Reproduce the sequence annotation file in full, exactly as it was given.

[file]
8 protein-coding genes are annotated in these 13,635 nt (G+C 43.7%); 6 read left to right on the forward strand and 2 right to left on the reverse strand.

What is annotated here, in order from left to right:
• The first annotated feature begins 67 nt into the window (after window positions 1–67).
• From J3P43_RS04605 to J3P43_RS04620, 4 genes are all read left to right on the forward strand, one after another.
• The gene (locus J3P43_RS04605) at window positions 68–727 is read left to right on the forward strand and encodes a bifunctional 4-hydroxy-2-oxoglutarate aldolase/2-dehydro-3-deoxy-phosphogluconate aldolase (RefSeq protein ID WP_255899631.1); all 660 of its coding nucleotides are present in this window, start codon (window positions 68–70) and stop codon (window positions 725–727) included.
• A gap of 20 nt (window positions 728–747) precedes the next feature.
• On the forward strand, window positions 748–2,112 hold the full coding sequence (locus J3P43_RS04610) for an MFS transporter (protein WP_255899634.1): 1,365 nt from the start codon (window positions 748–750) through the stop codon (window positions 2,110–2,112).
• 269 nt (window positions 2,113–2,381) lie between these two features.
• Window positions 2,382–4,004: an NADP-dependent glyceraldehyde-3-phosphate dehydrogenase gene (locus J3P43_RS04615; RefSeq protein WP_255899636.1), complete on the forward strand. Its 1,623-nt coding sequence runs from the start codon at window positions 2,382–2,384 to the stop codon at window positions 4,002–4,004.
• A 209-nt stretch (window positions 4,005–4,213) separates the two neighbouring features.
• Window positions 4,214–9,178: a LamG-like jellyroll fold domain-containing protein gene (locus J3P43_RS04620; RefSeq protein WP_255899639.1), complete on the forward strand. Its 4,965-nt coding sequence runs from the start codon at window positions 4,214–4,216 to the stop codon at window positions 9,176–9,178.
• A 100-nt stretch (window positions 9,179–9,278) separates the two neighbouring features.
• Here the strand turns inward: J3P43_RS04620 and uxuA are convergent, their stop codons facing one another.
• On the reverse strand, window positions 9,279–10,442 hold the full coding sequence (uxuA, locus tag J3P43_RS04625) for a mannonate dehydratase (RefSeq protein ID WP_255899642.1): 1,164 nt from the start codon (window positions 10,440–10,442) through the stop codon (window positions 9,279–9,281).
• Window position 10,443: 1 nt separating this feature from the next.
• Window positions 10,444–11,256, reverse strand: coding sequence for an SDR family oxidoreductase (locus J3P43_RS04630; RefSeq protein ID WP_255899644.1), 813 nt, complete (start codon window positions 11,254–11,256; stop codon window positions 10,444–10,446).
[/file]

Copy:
8 protein-coding genes are annotated in these 13,635 nt (G+C 43.7%); 6 read left to right on the forward strand and 2 right to left on the reverse strand.

What is annotated here, in order from left to right:
• The first annotated feature begins 67 nt into the window (after window positions 1–67).
• From J3P43_RS04605 to J3P43_RS04620, 4 genes are all read left to right on the forward strand, one after another.
• The gene (locus J3P43_RS04605) at window positions 68–727 is read left to right on the forward strand and encodes a bifunctional 4-hydroxy-2-oxoglutarate aldolase/2-dehydro-3-deoxy-phosphogluconate aldolase (RefSeq protein ID WP_255899631.1); all 660 of its coding nucleotides are present in this window, start codon (window positions 68–70) and stop codon (window positions 725–727) included.
• A gap of 20 nt (window positions 728–747) precedes the next feature.
• On the forward strand, window positions 748–2,112 hold the full coding sequence (locus J3P43_RS04610) for an MFS transporter (protein WP_255899634.1): 1,365 nt from the start codon (window positions 748–750) through the stop codon (window positions 2,110–2,112).
• 269 nt (window positions 2,113–2,381) lie between these two features.
• Window positions 2,382–4,004: an NADP-dependent glyceraldehyde-3-phosphate dehydrogenase gene (locus J3P43_RS04615; RefSeq protein WP_255899636.1), complete on the forward strand. Its 1,623-nt coding sequence runs from the start codon at window positions 2,382–2,384 to the stop codon at window positions 4,002–4,004.
• A 209-nt stretch (window positions 4,005–4,213) separates the two neighbouring features.
• Window positions 4,214–9,178: a LamG-like jellyroll fold domain-containing protein gene (locus J3P43_RS04620; RefSeq protein WP_255899639.1), complete on the forward strand. Its 4,965-nt coding sequence runs from the start codon at window positions 4,214–4,216 to the stop codon at window positions 9,176–9,178.
• A 100-nt stretch (window positions 9,179–9,278) separates the two neighbouring features.
• Here the strand turns inward: J3P43_RS04620 and uxuA are convergent, their stop codons facing one another.
• On the reverse strand, window positions 9,279–10,442 hold the full coding sequence (uxuA, locus tag J3P43_RS04625) for a mannonate dehydratase (RefSeq protein ID WP_255899642.1): 1,164 nt from the start codon (window positions 10,440–10,442) through the stop codon (window positions 9,279–9,281).
• Window position 10,443: 1 nt separating this feature from the next.
• Window positions 10,444–11,256, reverse strand: coding sequence for an SDR family oxidoreductase (locus J3P43_RS04630; RefSeq protein ID WP_255899644.1), 813 nt, complete (start codon window positions 11,254–11,256; stop codon window positions 10,444–10,446).